Lower house prices could trap borrowers in expensive mortgages

Tindall says those with less than 20 percent equity and looking for a better interest rate should weigh whether the interest savings on a new loan would outweigh the cost of mortgage insurance from new lenders.

Existing borrowers continue to pay a “loyalty tax,” as lenders often charge new mortgage customers less interest.

Figures from RateCity show that someone who took out a mortgage at the end of 2019 at the lowest average rate of the Big Four banks would be paying 0.89 percentage points more than a new customer today.

“Take a look at what your bank is offering to new customers, but also what other lenders will offer you. If it’s lower, pick up the phone and ask the bank to lower your rate,” says Tindall.

The most competitive rates for owner-occupants start at a 3, and those borrowers with a 4 or even a 5 should ask themselves why they’re paying so much, he says.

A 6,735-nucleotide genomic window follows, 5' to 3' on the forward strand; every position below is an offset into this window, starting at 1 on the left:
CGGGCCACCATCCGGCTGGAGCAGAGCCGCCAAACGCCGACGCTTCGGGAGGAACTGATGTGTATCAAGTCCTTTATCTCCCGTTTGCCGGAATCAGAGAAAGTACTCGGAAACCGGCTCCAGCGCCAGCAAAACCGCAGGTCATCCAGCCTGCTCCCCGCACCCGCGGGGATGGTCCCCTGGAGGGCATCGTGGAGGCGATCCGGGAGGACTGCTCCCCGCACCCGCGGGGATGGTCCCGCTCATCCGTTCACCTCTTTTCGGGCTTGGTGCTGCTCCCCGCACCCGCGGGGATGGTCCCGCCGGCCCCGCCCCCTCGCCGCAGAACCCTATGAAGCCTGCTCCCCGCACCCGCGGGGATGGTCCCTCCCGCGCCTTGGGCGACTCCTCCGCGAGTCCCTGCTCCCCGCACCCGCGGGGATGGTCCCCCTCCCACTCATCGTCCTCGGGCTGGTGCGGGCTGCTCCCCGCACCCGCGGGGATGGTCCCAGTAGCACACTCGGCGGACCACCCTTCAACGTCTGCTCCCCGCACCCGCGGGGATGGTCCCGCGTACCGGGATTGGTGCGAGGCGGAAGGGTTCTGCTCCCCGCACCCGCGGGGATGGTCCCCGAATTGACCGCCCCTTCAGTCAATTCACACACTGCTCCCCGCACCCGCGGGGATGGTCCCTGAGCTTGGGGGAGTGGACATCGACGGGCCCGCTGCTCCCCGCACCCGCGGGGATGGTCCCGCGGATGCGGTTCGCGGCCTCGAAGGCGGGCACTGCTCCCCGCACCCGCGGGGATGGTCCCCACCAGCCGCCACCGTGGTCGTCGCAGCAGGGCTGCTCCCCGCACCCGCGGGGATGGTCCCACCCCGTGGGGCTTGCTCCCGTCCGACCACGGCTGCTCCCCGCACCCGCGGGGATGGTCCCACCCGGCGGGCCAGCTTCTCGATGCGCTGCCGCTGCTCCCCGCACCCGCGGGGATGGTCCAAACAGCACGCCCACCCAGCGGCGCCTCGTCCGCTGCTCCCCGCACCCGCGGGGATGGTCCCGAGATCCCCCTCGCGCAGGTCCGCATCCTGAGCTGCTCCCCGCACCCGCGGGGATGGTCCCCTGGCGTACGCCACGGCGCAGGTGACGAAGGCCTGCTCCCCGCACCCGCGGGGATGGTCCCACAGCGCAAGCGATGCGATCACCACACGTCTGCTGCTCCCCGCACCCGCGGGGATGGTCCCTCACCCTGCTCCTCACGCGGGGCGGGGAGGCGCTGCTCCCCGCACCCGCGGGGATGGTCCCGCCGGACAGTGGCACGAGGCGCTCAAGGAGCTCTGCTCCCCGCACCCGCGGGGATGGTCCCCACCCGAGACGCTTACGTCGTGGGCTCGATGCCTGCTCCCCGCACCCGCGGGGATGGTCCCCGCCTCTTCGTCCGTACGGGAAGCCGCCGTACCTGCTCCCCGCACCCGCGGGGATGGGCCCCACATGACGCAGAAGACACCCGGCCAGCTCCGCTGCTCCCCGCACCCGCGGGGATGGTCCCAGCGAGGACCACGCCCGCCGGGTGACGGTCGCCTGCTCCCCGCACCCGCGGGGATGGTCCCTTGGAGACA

Some lenders have yet to disclose whether they intend to pass on some or all of the Reserve Bank of Australia’s (RBA’s) official August rate hike. That means there’s a danger that someone might refinance at a seemingly competitive variable rate, only to see the lender quickly raise that rate.

Figures from RateCity show that among the lenders that have acted on the August increase, the best variable rates available for those with deposits of 20 percent or more are Bank of us, at 3.29 percent, and P&N Bank and G&C. Mutual, each at 3.34 percent. penny.

The RBA is expected to continue to raise the cash rate, which lenders typically transfer in full to their adjustable-rate mortgage customers.

The central bank has raised the cash rate at each of its monthly meetings since May, from 0.1% to 1.85%. The last three increases were 0.5 percentage points each, as it seeks to curb rapidly rising inflation.

Economists expect another 0.5 percentage point increase in September, with the cash rate peaking towards the end of this year or early 2023, between 2.5 and 3.5 percent.

  • The advice provided in this article is general and is not intended to influence readers’ decisions about investments or financial products. They should always seek their own professional advice that takes into account their own personal circumstances before making any financial decisions.

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